Today's story is part of our recent feature series Landsat Goes Over the Top: A Long View of the Arctic.
The summer of 2014 began with relatively cool temperatures in the Arctic, and the storms and winds that can break up ice were mostly absent, according to NASA ice scientist Walt Meier. But the long-term thinning of sea ice has made it more susceptible to melting, so the 2014 melt season concluded with the sixth-lowest ice extent of the modern satellite era.
Even in years with similar ice extents, the line traced around the edge of the sea ice can take on different shapes. Factors like winds and even the topography of the sea floor can affect the location and extent of Arctic ice.
The Operational Land Imager (OLI) on Landsat 8 acquired this image of an interesting sea ice edge on June 21, 2014, the first day of summer. The scene shows a part of the Amundsen Gulf, between Canada’s Victoria Island and the mainland, that opens to the Beaufort Sea to the west. The gulf forms the westernmost section of the Northwest Passage, which opened during the low-ice year of 2007, but remained ice-bound in 2014.
The close-up view of the ice shows a wide range of sea ice types. Blue ice in the lower right corner is thicker ice that is several years old; it contains fewer and smaller pockets of air that would normally cause ice to reflect blue light. Adjacent to the open water of the Amundsen Gulf is first-year ice, which grows in just one winter. The dark grey ice is even younger and thinner, and might represent an area of recently open water that refroze. Finally, brash ice—wreckage of various ice types afloat in the water—is seen drifting in the gulf’s open water. Snow on top of the sea ice accounts for some of the white areas.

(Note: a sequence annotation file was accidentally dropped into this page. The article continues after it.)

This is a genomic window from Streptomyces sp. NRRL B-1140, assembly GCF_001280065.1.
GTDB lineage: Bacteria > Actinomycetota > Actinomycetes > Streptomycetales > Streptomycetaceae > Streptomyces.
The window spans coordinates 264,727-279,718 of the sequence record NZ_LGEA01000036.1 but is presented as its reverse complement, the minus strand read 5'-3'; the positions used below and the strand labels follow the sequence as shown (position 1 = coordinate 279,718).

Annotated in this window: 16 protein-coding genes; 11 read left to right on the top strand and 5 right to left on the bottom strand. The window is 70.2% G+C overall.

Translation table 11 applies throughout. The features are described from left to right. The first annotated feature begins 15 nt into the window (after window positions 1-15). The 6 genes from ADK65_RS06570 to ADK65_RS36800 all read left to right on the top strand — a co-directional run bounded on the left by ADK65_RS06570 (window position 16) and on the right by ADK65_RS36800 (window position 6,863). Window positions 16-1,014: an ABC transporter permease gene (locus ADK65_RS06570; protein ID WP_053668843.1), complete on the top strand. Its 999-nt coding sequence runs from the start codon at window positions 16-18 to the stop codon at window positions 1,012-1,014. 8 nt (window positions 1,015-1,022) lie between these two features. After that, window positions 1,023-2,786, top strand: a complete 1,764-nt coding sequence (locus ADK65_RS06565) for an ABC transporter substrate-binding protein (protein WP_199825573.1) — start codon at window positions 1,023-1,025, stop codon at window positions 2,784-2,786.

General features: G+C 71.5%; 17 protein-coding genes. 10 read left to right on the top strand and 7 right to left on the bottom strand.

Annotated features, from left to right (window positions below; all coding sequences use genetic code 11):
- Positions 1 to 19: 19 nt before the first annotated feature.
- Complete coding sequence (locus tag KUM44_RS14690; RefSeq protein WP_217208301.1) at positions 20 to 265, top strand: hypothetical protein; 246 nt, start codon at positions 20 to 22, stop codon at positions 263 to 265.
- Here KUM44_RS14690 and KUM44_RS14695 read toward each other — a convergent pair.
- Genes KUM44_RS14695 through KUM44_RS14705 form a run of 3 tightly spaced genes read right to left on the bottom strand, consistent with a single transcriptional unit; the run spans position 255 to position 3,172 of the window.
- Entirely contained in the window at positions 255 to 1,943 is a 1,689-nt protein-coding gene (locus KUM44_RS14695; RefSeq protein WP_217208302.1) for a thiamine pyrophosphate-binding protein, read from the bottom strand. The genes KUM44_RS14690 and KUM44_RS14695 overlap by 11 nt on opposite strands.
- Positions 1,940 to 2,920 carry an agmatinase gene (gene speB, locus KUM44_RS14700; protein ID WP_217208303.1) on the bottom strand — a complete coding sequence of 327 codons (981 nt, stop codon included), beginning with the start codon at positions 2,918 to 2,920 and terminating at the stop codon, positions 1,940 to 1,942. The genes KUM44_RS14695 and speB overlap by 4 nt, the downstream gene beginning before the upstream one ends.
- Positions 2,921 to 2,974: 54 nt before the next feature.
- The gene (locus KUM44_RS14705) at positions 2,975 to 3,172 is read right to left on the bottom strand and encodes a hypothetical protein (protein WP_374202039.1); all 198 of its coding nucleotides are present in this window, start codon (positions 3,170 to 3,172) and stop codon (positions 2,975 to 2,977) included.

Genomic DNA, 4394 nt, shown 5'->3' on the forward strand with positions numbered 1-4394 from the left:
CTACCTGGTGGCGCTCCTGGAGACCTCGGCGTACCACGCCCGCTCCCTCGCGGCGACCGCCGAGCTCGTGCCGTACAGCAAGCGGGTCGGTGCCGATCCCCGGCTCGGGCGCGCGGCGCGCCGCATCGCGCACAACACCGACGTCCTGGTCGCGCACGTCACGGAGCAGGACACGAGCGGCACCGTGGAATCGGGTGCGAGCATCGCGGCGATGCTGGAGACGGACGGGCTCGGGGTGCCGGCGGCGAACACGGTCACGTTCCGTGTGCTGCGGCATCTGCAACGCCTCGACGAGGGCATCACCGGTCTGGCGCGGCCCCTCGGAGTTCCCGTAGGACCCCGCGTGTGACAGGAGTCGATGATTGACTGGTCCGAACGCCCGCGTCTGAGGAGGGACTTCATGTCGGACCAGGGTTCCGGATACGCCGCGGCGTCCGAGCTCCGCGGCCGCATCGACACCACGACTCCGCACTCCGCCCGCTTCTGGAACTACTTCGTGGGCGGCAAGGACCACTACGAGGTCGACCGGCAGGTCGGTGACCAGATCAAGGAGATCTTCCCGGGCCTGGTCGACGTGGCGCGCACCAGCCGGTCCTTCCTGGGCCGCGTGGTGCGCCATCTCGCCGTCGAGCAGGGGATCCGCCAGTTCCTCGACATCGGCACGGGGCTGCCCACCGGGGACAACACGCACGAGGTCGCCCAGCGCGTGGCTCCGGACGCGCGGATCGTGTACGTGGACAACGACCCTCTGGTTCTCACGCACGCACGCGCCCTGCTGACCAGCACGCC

Researchers have shown that a large amount of first-year ice leaves the gulf along a westward route that follows the southern coast of Banks Island. Older ice from the Beaufort Sea enters the gulf along a path that follows the mainland coastline. The amount of ice exchanged between the Gulf and the Beaufort Sea in any given year depends on wind and the amount of open water.
NASA Earth Observatory image (top) by Jesse Allen and Robert Simmon, using Landsat data from the U.S. Geological Survey and acquired by special request with the support of Theresa Arvidson (NASA/GSFC) and Eugene Fosnight (USGS/EDC). Caption by Kathryn Hansen.